Thus, I thought I’d make the first weekend after Labor Day into a teetotaler’s delight. Thought it might be fun to see what would happen to me after a weekend of sipping on ginger ales and Yoo-Hoo. How razor-sharp would my mind become? How much energy would I have? How taut of spectacle would my belly morph into? How easy would it be to pick up women?!

Ah fuck it, I’d popped my first brew by Friday at 8 PM.

After making my friends and I personas non grata at the inglorious Press Box last week, we had to find a new locale to watch college football on Saturday. Enter Mara’s Homemade, a Cajun juke joint owned by some real-life Looooo-see-anna natives, a husband and wife team whose alumni roots cause them to root for both LSU and OU and likewise have all their games on their sole flatscreen.

God must have been mad at all the sodomites, homosexuals, Jews, and/or sinners in New York, because he allowed his great flood waters to stretch up north our way over the weekend. By the time I’d sauntered into Mara’s at the 3:00 hour, my jeans were wet up to my knees like I’d been noodling for catfish all morning. Shoulda wore some capri pants. Those effete Euros sure know where it’s at.

After tripping the lights (and tipping the bottles) fantastic on Friday night, I truly did not want to drink on Saturday afternoon. But the sweet lady that owns Mara’s so convincingly convinced me that I had to. “You want a Hurricane, don’tcha, hon?” is what she said the second I slopped into the restaurant, my Nike Shox squirking like leaky galoshes. And though she asked a question and said it ever-so-sweetly with a smile on her face and a twinkle in her eyes, I’ve never so much felt the peer pressure to order some booze. And let it be said, this lady was at least three decades from being my peer.

The Hurricane was exquisite and potent. I don’t know if the women intentionally hooked my sexy ass up or if Mara’s Hurricanes are just always so rummy. A part of me thinks it the latter. My career record with Hurricanes is a bad one as they have always lead to me doing something foolish and waking up the next morning in a pile of garbage, my first encounters with this devilish concoction dating back to New Year’s 2001 on Bourbon Street when I was only 21 and was drinking 64 ouncers at an unholy pace. I only had one of Mara’s though, so the aforementioned would not lead to the lattermentioned. It was a bit syrupy, as all Hurricanes are, and a second was simply not in the tarot cards.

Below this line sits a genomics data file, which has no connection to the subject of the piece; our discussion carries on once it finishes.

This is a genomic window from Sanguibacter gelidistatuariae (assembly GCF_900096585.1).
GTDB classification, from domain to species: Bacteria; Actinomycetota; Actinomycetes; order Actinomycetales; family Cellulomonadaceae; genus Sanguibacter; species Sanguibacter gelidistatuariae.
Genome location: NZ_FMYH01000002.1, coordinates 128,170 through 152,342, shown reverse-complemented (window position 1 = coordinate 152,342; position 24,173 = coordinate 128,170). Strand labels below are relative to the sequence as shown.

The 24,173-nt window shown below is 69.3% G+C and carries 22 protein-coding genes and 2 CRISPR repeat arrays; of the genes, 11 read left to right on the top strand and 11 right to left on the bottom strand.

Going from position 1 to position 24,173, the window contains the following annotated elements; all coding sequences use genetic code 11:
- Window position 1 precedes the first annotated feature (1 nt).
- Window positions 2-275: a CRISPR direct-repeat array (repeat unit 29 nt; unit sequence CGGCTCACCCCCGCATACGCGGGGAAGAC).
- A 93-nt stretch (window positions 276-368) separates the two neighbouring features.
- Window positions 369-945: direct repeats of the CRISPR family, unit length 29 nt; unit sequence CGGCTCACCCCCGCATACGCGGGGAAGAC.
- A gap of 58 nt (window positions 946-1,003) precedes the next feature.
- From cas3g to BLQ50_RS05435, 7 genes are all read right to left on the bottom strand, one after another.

I chilled for a bit then, munching on Mara’s food. It’s solid, good, if not a bit overpriced and non-plentiful. I will still hail the Delta Grill as the finest Cajun restaurant in Manhattan. But Mara’s is worthy and certainly worth visiting if you find yourself in the East Village. A quaint little place with just the absolute nicest people running it. However, I would highly suggest they offer some gameday deals and knock a buck or two off their across-the-board $7 (!) pints if they want more customers.

Look, you wanna know how to run a bar, Mara’s, get me to drink number four. That’s all you gots to do. Because if I order a fifth drink then I am hunkering down for the entire night. So charge me $5 for a pitcher of beer and then you can charge me $5 for beer #5, $6 for beer #6, and by beer numbers 10plus, I’ll probably give my ruined liver to have just a taste.

Mara’s has the full line of Abita brews, pretty much every major pop that overrated brewery makes on either tap or bottle, shipped north to NYC at a bit of premium from what I understand. Our oddly sexy, shorts-jumper-wearing waitress–the daughter of the owners perhaps–suggested Abita’s barleywine Andy Gator. From my steel trap memory I knew that beer got horrendous reviews online, but I love barleywines so I had to try it.

A few minutes later, a pint that was a watered-down pale golden color like a Miller Lite was set in front of me. “I ordered the barleywine actually,” I said, thinking a barleywine should be a ruby red/amber/dark purple color even.

“Oh, that’s the barleywine, hon.”


I smelled it. No odor whatsoever. What barleywine has no smell? Stuff like Old Guardian or Fred is so potent in smell that its fumes are almost enough to get you loaded. Not so with Andy Gator.

The taste was even worse. Honestly, even from taste I could not identify it as a barleywine. It tasted…terrible. I had my friend call up the Beer Advocate reviews of Andy Gator because I was absolutely certain something was wrong. The tap lines had been crossed. Nope. Indeed Andy Gator is considered a barleywine and indeed it pours a light golden color.

I tasted absolutely no hops it in. Heck, I tasted absolutely nothing good it in. Very little flavors. Just harsh, bad alcohol. Tastes almost like a malt liquor. And a cheap one at that. Not Colt 45, more like Bum’s Bathwater fortified wine or something. A terrible beer. I could barely finish it.

The worst was the sweet old lady came by to ask my thoughts on her beloved Abita. I wish I could have said, “Wait for my review on theviceblog dot com on Monday!” but I couldn’t hide the obvious disgust on my face.

At the least, I can confirm that it may indeed be 11% percent because even after a day of stuffing my face with some crawfishy app (solid), fried okra (eh) and a catfish/oysters po’ boy (delish), I was kinda wobbly as I headed back into the Manhattan monsoon.

Abita, if you can’t compete with the big boys, don’t attempt something as ambitious as a barleywine. You’ve made the worst one I’ve ever had by an order of magnitude. And if I was the “Andy” this beer was named after, the gloves would be off.